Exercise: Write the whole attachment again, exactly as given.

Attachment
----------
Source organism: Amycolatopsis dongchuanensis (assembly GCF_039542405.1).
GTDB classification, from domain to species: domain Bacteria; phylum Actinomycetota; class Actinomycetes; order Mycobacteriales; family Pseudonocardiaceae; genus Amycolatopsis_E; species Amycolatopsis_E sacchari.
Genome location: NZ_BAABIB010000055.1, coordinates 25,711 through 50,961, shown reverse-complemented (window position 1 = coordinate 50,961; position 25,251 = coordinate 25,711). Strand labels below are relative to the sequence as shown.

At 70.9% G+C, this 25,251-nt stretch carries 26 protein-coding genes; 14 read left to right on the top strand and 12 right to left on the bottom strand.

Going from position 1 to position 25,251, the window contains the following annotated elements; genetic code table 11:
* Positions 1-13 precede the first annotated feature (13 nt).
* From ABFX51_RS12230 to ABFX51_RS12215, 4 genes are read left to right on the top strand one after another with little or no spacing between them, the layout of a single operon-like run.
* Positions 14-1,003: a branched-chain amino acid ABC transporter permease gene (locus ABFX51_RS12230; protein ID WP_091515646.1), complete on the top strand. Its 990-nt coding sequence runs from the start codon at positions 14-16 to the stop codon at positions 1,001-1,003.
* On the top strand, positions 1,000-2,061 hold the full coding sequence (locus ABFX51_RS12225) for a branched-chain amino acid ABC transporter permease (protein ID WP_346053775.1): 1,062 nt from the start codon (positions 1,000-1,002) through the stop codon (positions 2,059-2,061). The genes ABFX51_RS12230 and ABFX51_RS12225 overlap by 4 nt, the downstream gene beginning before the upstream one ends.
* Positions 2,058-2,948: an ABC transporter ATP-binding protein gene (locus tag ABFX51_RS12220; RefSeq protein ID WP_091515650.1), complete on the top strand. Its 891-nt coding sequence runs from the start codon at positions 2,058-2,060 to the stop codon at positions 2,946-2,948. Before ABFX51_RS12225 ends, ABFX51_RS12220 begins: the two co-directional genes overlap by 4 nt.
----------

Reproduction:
Source organism: Amycolatopsis dongchuanensis (assembly GCF_039542405.1).
GTDB classification, from domain to species: domain Bacteria; phylum Actinomycetota; class Actinomycetes; order Mycobacteriales; family Pseudonocardiaceae; genus Amycolatopsis_E; species Amycolatopsis_E sacchari.
Genome location: NZ_BAABIB010000055.1, coordinates 25,711 through 50,961, shown reverse-complemented (window position 1 = coordinate 50,961; position 25,251 = coordinate 25,711). Strand labels below are relative to the sequence as shown.

At 70.9% G+C, this 25,251-nt stretch carries 26 protein-coding genes; 14 read left to right on the top strand and 12 right to left on the bottom strand.

Going from position 1 to position 25,251, the window contains the following annotated elements; genetic code table 11:
* Positions 1-13 precede the first annotated feature (13 nt).
* From ABFX51_RS12230 to ABFX51_RS12215, 4 genes are read left to right on the top strand one after another with little or no spacing between them, the layout of a single operon-like run.
* Positions 14-1,003: a branched-chain amino acid ABC transporter permease gene (locus ABFX51_RS12230; protein ID WP_091515646.1), complete on the top strand. Its 990-nt coding sequence runs from the start codon at positions 14-16 to the stop codon at positions 1,001-1,003.
* On the top strand, positions 1,000-2,061 hold the full coding sequence (locus ABFX51_RS12225) for a branched-chain amino acid ABC transporter permease (protein ID WP_346053775.1): 1,062 nt from the start codon (positions 1,000-1,002) through the stop codon (positions 2,059-2,061). The genes ABFX51_RS12230 and ABFX51_RS12225 overlap by 4 nt, the downstream gene beginning before the upstream one ends.
* Positions 2,058-2,948: an ABC transporter ATP-binding protein gene (locus tag ABFX51_RS12220; RefSeq protein ID WP_091515650.1), complete on the top strand. Its 891-nt coding sequence runs from the start codon at positions 2,058-2,060 to the stop codon at positions 2,946-2,948. Before ABFX51_RS12225 ends, ABFX51_RS12220 begins: the two co-directional genes overlap by 4 nt.